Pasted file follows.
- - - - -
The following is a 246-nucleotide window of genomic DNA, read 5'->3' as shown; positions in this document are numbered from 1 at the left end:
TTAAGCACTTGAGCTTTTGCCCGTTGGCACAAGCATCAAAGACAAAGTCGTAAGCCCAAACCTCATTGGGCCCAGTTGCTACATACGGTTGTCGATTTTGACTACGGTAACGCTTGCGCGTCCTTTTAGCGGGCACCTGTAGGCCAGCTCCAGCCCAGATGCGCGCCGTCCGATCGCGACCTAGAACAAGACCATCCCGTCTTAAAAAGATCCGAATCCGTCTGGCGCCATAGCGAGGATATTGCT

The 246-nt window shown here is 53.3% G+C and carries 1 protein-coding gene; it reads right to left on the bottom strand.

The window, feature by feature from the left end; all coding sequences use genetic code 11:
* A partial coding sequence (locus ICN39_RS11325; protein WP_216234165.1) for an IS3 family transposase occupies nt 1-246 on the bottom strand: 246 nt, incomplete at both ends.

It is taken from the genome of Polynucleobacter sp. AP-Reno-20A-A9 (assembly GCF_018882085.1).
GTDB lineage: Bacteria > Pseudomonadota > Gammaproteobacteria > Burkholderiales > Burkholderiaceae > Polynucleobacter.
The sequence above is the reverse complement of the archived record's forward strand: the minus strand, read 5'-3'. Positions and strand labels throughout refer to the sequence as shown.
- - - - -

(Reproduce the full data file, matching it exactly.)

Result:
The following is a 246-nucleotide window of genomic DNA, read 5'->3' as shown; positions in this document are numbered from 1 at the left end:
TTAAGCACTTGAGCTTTTGCCCGTTGGCACAAGCATCAAAGACAAAGTCGTAAGCCCAAACCTCATTGGGCCCAGTTGCTACATACGGTTGTCGATTTTGACTACGGTAACGCTTGCGCGTCCTTTTAGCGGGCACCTGTAGGCCAGCTCCAGCCCAGATGCGCGCCGTCCGATCGCGACCTAGAACAAGACCATCCCGTCTTAAAAAGATCCGAATCCGTCTGGCGCCATAGCGAGGATATTGCT

The 246-nt window shown here is 53.3% G+C and carries 1 protein-coding gene; it reads right to left on the bottom strand.

The window, feature by feature from the left end; all coding sequences use genetic code 11:
* A partial coding sequence (locus ICN39_RS11325; protein WP_216234165.1) for an IS3 family transposase occupies nt 1-246 on the bottom strand: 246 nt, incomplete at both ends.

It is taken from the genome of Polynucleobacter sp. AP-Reno-20A-A9 (assembly GCF_018882085.1).
GTDB lineage: Bacteria > Pseudomonadota > Gammaproteobacteria > Burkholderiales > Burkholderiaceae > Polynucleobacter.
The sequence above is the reverse complement of the archived record's forward strand: the minus strand, read 5'-3'. Positions and strand labels throughout refer to the sequence as shown.